bombings that struck public transport
system killing 56 and injuring 700
25 June 1996, Hezbollah exploded a
fuel truck packed with 3,000-5,000 lbs of
explosives at the Khobar Towers in
Dhahran, Saudi Arabia; 20 killed and 372
wounded Common Terrorist Tactics Common Terrorist Tactics: Bombing: the improvised explosive
device (IED) is the terrorist’s weapon
23 October 1983, terrorists using a truck
bomb destroyed the Marine barracks in
Beirut, Lebanon. 245 killed and 146
12 October 2000, suicide attack on the
Navy destroyer USS Cole in the port of
Aden in Yemen. 17 sailors, 39 injured Common Terrorist Tactics Common Terrorist Tactics: Bombing: the improvised explosive
device (IED) is the terrorist’s weapon
7 August 1998, bombs exploded almost
simultaneously at the U.S. Embassy
buildings in Nairobi, Kenya and Dar Es
- Killed 153 and left over 4,500 injured
- Severely damaged both installations Common Terrorist Tactics Common Terrorist Tactics: Hostage Taking: an overt
seizure of individuals with the
intent of gaining publicity or
other concessions in return for
release of the hostage.
On 1 Sep 2004, Chechen terrorists took
hundreds of school children and adults
hostage in Beslan, Russia; 331 civilians
were killed, 186 of them children
On 4 Nov 1979, student militants
stormed the U.S. Embassy in Teheran,
Iran and held 66 American diplomats and
Marines hostage for 444 days. Common Terrorist Tactics Common Terrorist Tactics: Kidnapping: a covert seizure
of one or more specific person
in order to extract specific
On 23 October 2002, the Revolutionary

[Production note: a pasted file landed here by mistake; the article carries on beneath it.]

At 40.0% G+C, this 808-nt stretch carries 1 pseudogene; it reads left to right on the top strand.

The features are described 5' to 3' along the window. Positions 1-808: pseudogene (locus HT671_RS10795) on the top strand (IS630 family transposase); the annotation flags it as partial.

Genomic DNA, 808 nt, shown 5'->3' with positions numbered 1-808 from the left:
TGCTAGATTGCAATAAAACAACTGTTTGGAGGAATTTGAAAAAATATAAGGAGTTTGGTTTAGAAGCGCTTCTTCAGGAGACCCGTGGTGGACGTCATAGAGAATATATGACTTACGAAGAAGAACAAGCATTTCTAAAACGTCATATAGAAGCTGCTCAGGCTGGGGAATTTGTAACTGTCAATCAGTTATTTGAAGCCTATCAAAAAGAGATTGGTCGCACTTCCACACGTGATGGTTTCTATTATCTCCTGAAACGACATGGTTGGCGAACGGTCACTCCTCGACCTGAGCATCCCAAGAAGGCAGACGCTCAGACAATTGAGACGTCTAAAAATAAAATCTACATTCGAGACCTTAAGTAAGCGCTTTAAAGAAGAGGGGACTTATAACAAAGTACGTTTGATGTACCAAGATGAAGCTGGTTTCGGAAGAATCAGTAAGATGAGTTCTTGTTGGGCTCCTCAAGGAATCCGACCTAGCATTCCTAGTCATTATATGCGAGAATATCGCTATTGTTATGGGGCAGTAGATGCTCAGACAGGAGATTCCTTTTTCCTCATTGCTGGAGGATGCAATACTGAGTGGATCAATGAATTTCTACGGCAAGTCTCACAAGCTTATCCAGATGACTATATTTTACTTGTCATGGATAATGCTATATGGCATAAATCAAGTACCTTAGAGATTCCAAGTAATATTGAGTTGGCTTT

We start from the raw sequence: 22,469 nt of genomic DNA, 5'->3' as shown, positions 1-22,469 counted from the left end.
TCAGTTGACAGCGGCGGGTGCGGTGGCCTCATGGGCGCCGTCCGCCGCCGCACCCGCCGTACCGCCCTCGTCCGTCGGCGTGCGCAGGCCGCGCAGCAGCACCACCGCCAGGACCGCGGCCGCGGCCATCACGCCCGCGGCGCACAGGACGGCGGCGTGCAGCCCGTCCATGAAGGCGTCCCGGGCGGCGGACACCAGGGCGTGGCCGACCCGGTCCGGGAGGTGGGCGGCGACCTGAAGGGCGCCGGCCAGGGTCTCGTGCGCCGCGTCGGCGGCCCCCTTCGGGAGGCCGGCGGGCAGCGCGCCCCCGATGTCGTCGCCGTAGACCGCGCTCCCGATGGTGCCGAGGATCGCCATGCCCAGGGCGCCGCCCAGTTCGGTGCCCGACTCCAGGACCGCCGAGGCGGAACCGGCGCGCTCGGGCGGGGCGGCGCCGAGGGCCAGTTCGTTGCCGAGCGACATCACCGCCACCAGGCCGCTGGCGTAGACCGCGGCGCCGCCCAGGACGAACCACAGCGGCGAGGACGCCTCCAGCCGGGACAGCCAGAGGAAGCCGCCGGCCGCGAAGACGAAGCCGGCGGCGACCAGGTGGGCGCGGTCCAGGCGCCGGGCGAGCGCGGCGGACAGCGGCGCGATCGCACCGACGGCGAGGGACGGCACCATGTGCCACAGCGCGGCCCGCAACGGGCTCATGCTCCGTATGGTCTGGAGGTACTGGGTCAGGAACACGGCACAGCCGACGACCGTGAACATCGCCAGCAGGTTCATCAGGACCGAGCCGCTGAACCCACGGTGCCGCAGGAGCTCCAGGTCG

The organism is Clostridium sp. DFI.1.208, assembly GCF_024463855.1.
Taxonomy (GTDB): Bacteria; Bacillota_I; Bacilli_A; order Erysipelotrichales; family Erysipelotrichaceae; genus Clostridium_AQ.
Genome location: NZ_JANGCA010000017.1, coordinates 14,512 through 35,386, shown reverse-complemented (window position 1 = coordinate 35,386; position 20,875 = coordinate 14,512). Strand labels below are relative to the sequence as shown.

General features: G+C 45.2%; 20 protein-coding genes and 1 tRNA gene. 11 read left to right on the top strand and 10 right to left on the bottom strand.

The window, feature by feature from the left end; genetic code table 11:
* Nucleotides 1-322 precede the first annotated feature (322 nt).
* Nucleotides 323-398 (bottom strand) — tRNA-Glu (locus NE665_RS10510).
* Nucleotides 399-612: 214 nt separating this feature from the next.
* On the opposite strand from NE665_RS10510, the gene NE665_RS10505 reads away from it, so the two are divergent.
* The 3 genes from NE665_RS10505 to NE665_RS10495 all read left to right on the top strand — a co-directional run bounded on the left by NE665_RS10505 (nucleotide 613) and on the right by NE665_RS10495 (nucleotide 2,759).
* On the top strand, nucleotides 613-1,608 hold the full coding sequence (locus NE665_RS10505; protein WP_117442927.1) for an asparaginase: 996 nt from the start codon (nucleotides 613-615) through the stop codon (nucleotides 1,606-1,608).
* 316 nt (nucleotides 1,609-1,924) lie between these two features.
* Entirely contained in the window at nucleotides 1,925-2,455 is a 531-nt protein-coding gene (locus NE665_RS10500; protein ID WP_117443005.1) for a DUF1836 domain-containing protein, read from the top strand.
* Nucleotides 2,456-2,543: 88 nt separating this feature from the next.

Armed Forces of Colombia took Íngrid
Betancourt, a Colombian senator while
campaigning for president; still missing
On 17 December 1981, U.S. Army
General James Dozier was kidnapped in
Milan by Red Brigade terrorists; Italian
counter terrorist squads subsequently
rescued him on January 28, 1982 Common Terrorist Tactics Common Terrorist Tactics: Hijacking or Skyjacking: is
normally carried out to produce
a spectacular hostage situation
Although trains, buses, and ships have
been hijacked, aircraft are the preferred
because of their greater mobility
14 June 1985, TWA Flight 847 was
hijacked by Lebanese terrorists en route
from Athens to Rome
Robert Stethem, a United States Navy
diver and steelworker, was killed
Three of the alleged hijackers are on
the FBI Most Wanted Terrorists list Common Terrorist Tactics Common Terrorist Tactics: Seizure: usually involves a
building or object that has value
in the eyes of the audience
20 November 1979, 250 Sunni Muslim
militants occupied Mecca's Masjid al Haram
mosque; 250 killed and 600 wounded
1786-1787, Shays' Rebellion shut down the
unpopular debtors' courts in Massachusetts
- 4 rebels killed
- Key event leading to Constitutional
Common Terrorist Tactics Slide29: Armed attacks on facilities are usually undertaken for one of three purposes:
To gain access to radio or television broadcast capabilities in order to make a statement;